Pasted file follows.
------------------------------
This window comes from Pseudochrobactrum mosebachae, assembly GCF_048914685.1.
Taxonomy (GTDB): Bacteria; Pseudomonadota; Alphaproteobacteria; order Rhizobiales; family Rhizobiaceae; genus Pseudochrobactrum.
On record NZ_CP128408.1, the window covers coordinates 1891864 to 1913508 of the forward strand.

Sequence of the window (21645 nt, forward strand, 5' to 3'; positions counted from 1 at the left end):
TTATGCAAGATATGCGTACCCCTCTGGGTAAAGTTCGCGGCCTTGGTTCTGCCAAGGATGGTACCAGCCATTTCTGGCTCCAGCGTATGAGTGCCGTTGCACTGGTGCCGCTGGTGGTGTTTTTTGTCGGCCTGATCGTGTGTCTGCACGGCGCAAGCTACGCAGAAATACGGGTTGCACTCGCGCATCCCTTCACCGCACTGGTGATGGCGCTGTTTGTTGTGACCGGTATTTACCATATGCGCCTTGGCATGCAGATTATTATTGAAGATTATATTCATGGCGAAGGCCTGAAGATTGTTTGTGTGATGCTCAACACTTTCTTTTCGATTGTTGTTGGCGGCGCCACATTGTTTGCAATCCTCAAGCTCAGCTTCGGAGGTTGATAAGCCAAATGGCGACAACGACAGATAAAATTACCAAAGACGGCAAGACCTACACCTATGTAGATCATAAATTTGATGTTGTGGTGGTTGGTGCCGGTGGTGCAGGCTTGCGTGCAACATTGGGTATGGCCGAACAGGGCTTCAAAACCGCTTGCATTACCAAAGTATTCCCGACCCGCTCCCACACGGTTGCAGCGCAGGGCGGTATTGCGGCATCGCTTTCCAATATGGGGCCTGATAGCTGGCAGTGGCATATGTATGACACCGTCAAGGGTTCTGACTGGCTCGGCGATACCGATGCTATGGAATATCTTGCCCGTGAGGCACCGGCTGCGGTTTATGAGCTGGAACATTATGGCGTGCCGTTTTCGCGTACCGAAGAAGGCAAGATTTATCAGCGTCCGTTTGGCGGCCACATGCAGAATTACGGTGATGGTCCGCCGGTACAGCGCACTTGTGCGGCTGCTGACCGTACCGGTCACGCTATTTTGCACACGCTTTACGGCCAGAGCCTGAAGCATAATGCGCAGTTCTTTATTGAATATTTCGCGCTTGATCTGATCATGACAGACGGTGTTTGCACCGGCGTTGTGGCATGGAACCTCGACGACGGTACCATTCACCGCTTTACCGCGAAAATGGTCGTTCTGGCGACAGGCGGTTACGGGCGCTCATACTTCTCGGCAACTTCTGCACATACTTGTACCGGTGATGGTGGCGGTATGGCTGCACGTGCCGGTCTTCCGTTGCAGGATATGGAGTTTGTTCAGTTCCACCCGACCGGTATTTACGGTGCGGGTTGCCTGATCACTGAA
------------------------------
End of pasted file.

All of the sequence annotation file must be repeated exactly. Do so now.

This window comes from Pseudochrobactrum mosebachae, assembly GCF_048914685.1.
Taxonomy (GTDB): Bacteria; Pseudomonadota; Alphaproteobacteria; order Rhizobiales; family Rhizobiaceae; genus Pseudochrobactrum.
On record NZ_CP128408.1, the window covers coordinates 1891864 to 1913508 of the forward strand.

Sequence of the window (21645 nt, forward strand, 5' to 3'; positions counted from 1 at the left end):
TTATGCAAGATATGCGTACCCCTCTGGGTAAAGTTCGCGGCCTTGGTTCTGCCAAGGATGGTACCAGCCATTTCTGGCTCCAGCGTATGAGTGCCGTTGCACTGGTGCCGCTGGTGGTGTTTTTTGTCGGCCTGATCGTGTGTCTGCACGGCGCAAGCTACGCAGAAATACGGGTTGCACTCGCGCATCCCTTCACCGCACTGGTGATGGCGCTGTTTGTTGTGACCGGTATTTACCATATGCGCCTTGGCATGCAGATTATTATTGAAGATTATATTCATGGCGAAGGCCTGAAGATTGTTTGTGTGATGCTCAACACTTTCTTTTCGATTGTTGTTGGCGGCGCCACATTGTTTGCAATCCTCAAGCTCAGCTTCGGAGGTTGATAAGCCAAATGGCGACAACGACAGATAAAATTACCAAAGACGGCAAGACCTACACCTATGTAGATCATAAATTTGATGTTGTGGTGGTTGGTGCCGGTGGTGCAGGCTTGCGTGCAACATTGGGTATGGCCGAACAGGGCTTCAAAACCGCTTGCATTACCAAAGTATTCCCGACCCGCTCCCACACGGTTGCAGCGCAGGGCGGTATTGCGGCATCGCTTTCCAATATGGGGCCTGATAGCTGGCAGTGGCATATGTATGACACCGTCAAGGGTTCTGACTGGCTCGGCGATACCGATGCTATGGAATATCTTGCCCGTGAGGCACCGGCTGCGGTTTATGAGCTGGAACATTATGGCGTGCCGTTTTCGCGTACCGAAGAAGGCAAGATTTATCAGCGTCCGTTTGGCGGCCACATGCAGAATTACGGTGATGGTCCGCCGGTACAGCGCACTTGTGCGGCTGCTGACCGTACCGGTCACGCTATTTTGCACACGCTTTACGGCCAGAGCCTGAAGCATAATGCGCAGTTCTTTATTGAATATTTCGCGCTTGATCTGATCATGACAGACGGTGTTTGCACCGGCGTTGTGGCATGGAACCTCGACGACGGTACCATTCACCGCTTTACCGCGAAAATGGTCGTTCTGGCGACAGGCGGTTACGGGCGCTCATACTTCTCGGCAACTTCTGCACATACTTGTACCGGTGATGGTGGCGGTATGGCTGCACGTGCCGGTCTTCCGTTGCAGGATATGGAGTTTGTTCAGTTCCACCCGACCGGTATTTACGGTGCGGGTTGCCTGATCACTGAA